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Why Bagbin ditched his usual ceremonial outfit for a traditional outfit

Alban Bagbin

Alban Bagbin was seen in a different outfit

This was during the first meeting of the second session

He indicated that he will only wear the Speaker’s cloak on occasions

At the first sitting of the second session of the 8th Parliament on Tuesday, January 25, 2022, Ghanaians were anxiously waiting for the reintroduction of the controversial Electronic Transaction Levy, E-levy, – something that ended the last session abruptly – to be passed into law but it turned out that the E-levy was not part of the business of the House.

Rather, something ‘unusual’ happened in Parliament that got many people talking. The Rt. Hon Speaker of Parliament, Alban Sumana Kingsford Bagbin, presided over the proceedings of the House in what Parliament described as “a more indigenous wear from the Volta region” after ditching his usual Speaker’s cloak i.e. the long garment, the headgear, and bib.

Speaker Bagbin showed up in Parliament clad in his kente cloth over a white lace shirt and a black and gold crown and gold necklace as worn by a section of the traditional leaders in the Volta region.

But why the Speaker’s new look for commencement of proceedings for Parliamentary business?

In an interview late last year, the Speaker announced that he would only be using the Speaker’s cloak for ceremonial occasions this year as part of his commitment to change the dress code and code of conduct of MPs.

In his official welcome to the House, Alban Bagbin urged the MPs to take a cue from his outfit and dress in traditional wear just like the first President of the nation, Dr. Kwame Nkrumah.

He explained that, his rich traditional outfit worn on the first day of the second session of Parliament is to set in motion the agenda that, the Parliament of Ghana is “a unique made in Ghana product and we must showcase and market it to the world as a brand. We must create a unique set of values and norms that will give a unique character to our Parliament to set it apart from the colonial legacies of the British system. My outfit today, as the Speaker presiding, is to set in motion that agenda.”

Bagbin noted, “the practice of MPs decently dressed in traditional attire led by the Speaker is long overdue. Ghanaians accept representation of the people to include representation of the full identity of the Ghanaian – i. e. culture, tradition, and more importantly their dress code.

“I am glad that this decision accords with some of the propositions of the first President of Ghana, Dr Kwame Nkrumah, and the other founding members of the Parliament of the First Republic. The dominant dress code of members of the National Assemblies of independent Ghana was a native costume. The Speaker of the first Parliament of the First Republic of the Country – 1960 to 1965 – Rt Hon Joseph Richard Asiedu appreciated and practiced it.”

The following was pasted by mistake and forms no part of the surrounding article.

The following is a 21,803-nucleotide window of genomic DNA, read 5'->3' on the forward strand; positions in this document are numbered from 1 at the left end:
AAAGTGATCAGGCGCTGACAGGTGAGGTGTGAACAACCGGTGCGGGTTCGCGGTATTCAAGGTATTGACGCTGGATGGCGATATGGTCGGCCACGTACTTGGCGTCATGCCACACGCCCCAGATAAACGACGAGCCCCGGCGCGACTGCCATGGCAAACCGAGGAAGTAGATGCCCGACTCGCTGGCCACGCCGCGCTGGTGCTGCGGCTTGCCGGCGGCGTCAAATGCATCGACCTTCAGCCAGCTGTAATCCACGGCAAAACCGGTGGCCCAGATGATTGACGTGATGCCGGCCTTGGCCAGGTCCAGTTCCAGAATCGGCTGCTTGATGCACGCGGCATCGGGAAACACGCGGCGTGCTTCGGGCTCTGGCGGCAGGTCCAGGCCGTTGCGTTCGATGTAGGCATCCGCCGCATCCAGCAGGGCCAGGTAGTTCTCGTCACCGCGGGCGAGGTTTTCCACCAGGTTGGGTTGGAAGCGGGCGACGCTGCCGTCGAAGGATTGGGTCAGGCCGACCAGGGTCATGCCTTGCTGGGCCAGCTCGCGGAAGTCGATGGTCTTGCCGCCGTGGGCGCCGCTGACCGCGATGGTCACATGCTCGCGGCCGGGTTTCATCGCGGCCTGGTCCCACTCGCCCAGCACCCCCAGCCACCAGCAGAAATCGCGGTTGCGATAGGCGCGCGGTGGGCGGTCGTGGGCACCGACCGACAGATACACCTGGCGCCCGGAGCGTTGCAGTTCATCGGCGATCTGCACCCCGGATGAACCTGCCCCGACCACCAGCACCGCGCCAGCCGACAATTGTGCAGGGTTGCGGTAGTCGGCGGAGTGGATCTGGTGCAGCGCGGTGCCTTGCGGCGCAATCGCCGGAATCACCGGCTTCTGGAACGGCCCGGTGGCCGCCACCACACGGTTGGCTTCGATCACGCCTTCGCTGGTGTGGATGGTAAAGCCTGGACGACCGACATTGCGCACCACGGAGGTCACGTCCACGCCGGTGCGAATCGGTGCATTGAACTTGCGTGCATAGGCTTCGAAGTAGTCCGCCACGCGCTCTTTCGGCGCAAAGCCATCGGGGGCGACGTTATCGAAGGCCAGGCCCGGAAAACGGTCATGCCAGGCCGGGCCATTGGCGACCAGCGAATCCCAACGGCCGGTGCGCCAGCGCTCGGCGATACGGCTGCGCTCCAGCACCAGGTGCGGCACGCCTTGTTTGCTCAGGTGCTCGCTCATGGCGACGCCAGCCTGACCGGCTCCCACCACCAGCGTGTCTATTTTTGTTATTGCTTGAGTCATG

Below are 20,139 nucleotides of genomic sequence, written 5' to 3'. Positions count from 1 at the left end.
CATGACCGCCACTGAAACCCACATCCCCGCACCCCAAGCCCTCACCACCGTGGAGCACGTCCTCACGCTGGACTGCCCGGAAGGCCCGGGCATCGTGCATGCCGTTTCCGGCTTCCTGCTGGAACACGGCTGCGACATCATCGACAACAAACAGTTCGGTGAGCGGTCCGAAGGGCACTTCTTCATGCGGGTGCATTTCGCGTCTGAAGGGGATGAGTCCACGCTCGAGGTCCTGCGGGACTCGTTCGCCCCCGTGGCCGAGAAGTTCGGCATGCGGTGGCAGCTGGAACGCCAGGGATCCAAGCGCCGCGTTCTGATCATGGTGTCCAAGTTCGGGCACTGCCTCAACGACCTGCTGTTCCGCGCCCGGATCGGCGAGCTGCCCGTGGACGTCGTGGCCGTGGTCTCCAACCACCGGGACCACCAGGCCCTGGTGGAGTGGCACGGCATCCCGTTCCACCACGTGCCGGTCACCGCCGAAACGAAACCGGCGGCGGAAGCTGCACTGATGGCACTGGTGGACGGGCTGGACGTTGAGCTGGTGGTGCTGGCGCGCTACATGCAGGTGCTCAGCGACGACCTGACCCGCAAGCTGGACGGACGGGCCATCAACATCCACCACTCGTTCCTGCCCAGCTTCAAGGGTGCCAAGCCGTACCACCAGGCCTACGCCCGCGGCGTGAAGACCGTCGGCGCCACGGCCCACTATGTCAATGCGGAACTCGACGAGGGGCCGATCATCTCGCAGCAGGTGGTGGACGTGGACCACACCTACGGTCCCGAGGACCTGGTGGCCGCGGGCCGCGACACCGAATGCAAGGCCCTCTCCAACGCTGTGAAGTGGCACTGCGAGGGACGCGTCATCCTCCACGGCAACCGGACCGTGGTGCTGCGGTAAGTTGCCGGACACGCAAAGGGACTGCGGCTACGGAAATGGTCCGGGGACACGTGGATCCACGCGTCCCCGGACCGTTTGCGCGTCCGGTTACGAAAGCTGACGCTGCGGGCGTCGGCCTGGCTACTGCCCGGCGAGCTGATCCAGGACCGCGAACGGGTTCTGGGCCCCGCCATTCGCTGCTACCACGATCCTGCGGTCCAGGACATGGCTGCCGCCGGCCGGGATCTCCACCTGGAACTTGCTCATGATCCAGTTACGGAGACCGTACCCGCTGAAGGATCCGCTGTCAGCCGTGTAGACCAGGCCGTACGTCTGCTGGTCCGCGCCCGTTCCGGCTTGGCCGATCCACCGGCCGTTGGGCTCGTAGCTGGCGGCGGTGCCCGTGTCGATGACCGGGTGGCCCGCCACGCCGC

He explained further that his usual Speaker’s cloak constitutes the ceremonial dress of the Speaker whereby when it is worn, it distinguishes the Speaker from the MPs to reflect the pomp and pageantry of special national occasions, hence, it will be worn only on special occasions.

“Hon Members, the robe, i. e the long garment, the headgear, and bib, constitute the ceremonial dress of the Speaker. This ceremonial dress is worn to distinguish the Speaker from members and to reflect the pomp and pageantry of special national occasions. It was therefore meant to be worn on only those special occasions. The ceremonial dress is not meant to be a daily apparel of the Speaker. Even the British has long abandoned this dress code. Ghana has long abandoned only the headgear and the bib.

“Hon Members, I assure you, we are not on a walk in the park in this journey of renaissance and transformation. We will not walk alone in this matter. We have a lot of followers and supporters. It is with this, I happily invite all of you to wear Ghana, grow Ghana, eat Ghana, brand Ghana, and transform Ghana. From now I want to see more Members appear in Parliament decently adorned in traditional dress,” Alban Bagbin said.

“Hon Members I call on you to dig deep into the wealth of your innate wisdom and let us do this together in peace, joy, love, and respect for the diversity of cultures, traditions, and ways of dressing in the country. All what leaders, particularly the Whip and myself must ensure is to enforce the rule of prim, prompt, and decent dressing in the House,” he stressed. 

Source: www.ghanaweb.com

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